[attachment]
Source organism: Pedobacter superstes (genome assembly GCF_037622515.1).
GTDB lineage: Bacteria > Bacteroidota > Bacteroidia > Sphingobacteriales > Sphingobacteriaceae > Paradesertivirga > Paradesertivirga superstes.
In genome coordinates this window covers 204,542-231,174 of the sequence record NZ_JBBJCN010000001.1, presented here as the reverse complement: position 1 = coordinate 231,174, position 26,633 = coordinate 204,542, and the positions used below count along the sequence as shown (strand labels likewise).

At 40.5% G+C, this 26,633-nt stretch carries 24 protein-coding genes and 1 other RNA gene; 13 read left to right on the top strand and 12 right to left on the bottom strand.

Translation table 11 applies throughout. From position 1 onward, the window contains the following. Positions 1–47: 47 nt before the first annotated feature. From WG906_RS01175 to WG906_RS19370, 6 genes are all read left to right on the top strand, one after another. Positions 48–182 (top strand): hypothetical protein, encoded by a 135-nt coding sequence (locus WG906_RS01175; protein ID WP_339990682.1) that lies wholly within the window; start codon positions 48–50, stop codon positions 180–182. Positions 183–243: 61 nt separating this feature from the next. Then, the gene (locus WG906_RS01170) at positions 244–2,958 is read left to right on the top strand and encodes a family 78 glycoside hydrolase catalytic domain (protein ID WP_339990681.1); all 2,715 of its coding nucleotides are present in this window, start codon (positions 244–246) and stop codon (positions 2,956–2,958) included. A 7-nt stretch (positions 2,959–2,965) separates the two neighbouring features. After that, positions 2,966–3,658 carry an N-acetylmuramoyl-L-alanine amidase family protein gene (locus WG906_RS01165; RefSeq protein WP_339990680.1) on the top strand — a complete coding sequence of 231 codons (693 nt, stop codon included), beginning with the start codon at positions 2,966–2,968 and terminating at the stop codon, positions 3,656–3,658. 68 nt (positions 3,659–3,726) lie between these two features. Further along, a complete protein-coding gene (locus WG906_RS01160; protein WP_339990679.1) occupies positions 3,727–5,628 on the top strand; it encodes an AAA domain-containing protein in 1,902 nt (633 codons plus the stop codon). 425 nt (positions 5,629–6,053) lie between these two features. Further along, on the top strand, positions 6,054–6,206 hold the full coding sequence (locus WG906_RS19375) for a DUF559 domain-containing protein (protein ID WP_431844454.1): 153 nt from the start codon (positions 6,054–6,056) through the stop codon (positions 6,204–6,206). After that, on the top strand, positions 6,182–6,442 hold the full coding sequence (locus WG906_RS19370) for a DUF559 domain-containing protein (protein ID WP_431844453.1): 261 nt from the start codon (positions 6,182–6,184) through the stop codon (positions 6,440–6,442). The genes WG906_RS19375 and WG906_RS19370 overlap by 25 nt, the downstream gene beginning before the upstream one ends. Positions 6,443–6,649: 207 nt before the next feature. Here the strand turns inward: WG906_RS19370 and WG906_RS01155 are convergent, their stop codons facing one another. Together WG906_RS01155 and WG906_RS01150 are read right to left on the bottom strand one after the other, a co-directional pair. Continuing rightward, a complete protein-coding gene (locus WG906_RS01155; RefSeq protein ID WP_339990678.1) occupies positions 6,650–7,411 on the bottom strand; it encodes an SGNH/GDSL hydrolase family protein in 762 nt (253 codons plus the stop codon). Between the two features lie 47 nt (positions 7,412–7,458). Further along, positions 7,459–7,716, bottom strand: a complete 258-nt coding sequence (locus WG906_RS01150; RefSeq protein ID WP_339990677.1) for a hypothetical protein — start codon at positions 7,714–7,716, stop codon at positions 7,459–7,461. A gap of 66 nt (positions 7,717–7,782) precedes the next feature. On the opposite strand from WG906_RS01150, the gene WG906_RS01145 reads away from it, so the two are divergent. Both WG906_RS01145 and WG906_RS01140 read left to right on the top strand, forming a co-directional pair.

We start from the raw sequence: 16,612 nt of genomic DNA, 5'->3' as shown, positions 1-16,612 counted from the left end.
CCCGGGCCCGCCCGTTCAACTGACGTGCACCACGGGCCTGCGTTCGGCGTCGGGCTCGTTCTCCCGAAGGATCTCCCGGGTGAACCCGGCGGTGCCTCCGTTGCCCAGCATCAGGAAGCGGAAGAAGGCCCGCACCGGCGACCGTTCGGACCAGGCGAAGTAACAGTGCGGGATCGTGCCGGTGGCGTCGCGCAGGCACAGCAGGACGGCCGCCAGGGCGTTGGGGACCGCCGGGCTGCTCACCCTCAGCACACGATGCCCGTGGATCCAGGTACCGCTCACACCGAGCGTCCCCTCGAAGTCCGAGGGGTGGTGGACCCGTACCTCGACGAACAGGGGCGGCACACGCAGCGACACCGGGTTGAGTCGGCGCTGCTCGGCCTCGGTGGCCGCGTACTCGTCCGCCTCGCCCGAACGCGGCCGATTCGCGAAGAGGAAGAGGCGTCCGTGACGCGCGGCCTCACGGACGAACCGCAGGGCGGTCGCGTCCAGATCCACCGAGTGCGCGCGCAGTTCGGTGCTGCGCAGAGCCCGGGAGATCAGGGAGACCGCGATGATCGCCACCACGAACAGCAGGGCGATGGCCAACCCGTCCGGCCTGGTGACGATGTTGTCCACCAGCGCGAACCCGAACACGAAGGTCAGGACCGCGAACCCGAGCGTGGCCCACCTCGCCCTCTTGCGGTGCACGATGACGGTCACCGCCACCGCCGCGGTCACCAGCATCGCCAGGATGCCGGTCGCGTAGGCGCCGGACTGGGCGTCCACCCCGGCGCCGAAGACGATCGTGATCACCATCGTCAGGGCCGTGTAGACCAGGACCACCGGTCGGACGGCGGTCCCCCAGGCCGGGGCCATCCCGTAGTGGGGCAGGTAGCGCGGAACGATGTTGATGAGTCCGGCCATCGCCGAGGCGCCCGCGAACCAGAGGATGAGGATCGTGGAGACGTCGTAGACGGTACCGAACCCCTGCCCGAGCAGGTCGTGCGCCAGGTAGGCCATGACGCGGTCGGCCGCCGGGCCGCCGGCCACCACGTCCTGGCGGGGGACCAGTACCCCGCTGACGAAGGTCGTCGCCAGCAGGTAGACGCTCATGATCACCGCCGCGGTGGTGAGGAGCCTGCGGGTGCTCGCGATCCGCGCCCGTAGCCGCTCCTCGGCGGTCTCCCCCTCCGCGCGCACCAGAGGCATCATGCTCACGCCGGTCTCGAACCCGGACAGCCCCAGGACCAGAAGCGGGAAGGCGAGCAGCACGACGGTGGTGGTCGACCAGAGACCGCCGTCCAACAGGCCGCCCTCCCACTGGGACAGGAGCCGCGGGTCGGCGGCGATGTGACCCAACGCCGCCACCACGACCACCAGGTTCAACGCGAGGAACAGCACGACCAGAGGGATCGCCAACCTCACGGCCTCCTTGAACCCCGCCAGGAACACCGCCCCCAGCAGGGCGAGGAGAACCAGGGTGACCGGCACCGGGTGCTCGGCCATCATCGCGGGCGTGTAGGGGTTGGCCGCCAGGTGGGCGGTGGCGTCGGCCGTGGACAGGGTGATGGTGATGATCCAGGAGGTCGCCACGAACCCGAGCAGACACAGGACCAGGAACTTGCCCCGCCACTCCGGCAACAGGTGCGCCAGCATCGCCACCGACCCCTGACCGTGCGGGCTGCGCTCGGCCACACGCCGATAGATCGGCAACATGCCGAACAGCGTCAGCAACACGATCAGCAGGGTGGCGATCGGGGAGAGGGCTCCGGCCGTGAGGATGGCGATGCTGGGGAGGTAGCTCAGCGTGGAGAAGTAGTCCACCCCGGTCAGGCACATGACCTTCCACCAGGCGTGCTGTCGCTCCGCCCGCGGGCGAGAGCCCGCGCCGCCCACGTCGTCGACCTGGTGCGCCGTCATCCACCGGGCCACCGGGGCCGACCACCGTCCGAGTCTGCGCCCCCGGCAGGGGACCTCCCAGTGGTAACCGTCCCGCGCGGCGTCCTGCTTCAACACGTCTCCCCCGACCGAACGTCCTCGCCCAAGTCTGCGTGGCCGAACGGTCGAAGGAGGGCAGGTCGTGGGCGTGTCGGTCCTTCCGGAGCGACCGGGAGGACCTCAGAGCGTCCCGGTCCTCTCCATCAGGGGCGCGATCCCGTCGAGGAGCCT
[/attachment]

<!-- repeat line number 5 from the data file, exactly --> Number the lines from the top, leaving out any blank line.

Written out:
Translation table 11 applies throughout. From position 1 onward, the window contains the following. Positions 1–47: 47 nt before the first annotated feature. From WG906_RS01175 to WG906_RS19370, 6 genes are all read left to right on the top strand, one after another. Positions 48–182 (top strand): hypothetical protein, encoded by a 135-nt coding sequence (locus WG906_RS01175; protein ID WP_339990682.1) that lies wholly within the window; start codon positions 48–50, stop codon positions 180–182. Positions 183–243: 61 nt separating this feature from the next. Then, the gene (locus WG906_RS01170) at positions 244–2,958 is read left to right on the top strand and encodes a family 78 glycoside hydrolase catalytic domain (protein ID WP_339990681.1); all 2,715 of its coding nucleotides are present in this window, start codon (positions 244–246) and stop codon (positions 2,956–2,958) included. A 7-nt stretch (positions 2,959–2,965) separates the two neighbouring features. After that, positions 2,966–3,658 carry an N-acetylmuramoyl-L-alanine amidase family protein gene (locus WG906_RS01165; RefSeq protein WP_339990680.1) on the top strand — a complete coding sequence of 231 codons (693 nt, stop codon included), beginning with the start codon at positions 2,966–2,968 and terminating at the stop codon, positions 3,656–3,658. 68 nt (positions 3,659–3,726) lie between these two features. Further along, a complete protein-coding gene (locus WG906_RS01160; protein WP_339990679.1) occupies positions 3,727–5,628 on the top strand; it encodes an AAA domain-containing protein in 1,902 nt (633 codons plus the stop codon). 425 nt (positions 5,629–6,053) lie between these two features. Further along, on the top strand, positions 6,054–6,206 hold the full coding sequence (locus WG906_RS19375) for a DUF559 domain-containing protein (protein ID WP_431844454.1): 153 nt from the start codon (positions 6,054–6,056) through the stop codon (positions 6,204–6,206). After that, on the top strand, positions 6,182–6,442 hold the full coding sequence (locus WG906_RS19370) for a DUF559 domain-containing protein (protein ID WP_431844453.1): 261 nt from the start codon (positions 6,182–6,184) through the stop codon (positions 6,440–6,442). The genes WG906_RS19375 and WG906_RS19370 overlap by 25 nt, the downstream gene beginning before the upstream one ends. Positions 6,443–6,649: 207 nt before the next feature. Here the strand turns inward: WG906_RS19370 and WG906_RS01155 are convergent, their stop codons facing one another. Together WG906_RS01155 and WG906_RS01150 are read right to left on the bottom strand one after the other, a co-directional pair. Continuing rightward, a complete protein-coding gene (locus WG906_RS01155; RefSeq protein ID WP_339990678.1) occupies positions 6,650–7,411 on the bottom strand; it encodes an SGNH/GDSL hydrolase family protein in 762 nt (253 codons plus the stop codon). Between the two features lie 47 nt (positions 7,412–7,458). Further along, positions 7,459–7,716, bottom strand: a complete 258-nt coding sequence (locus WG906_RS01150; RefSeq protein ID WP_339990677.1) for a hypothetical protein — start codon at positions 7,714–7,716, stop codon at positions 7,459–7,461. A gap of 66 nt (positions 7,717–7,782) precedes the next feature. On the opposite strand from WG906_RS01150, the gene WG906_RS01145 reads away from it, so the two are divergent. Both WG906_RS01145 and WG906_RS01140 read left to right on the top strand, forming a co-directional pair.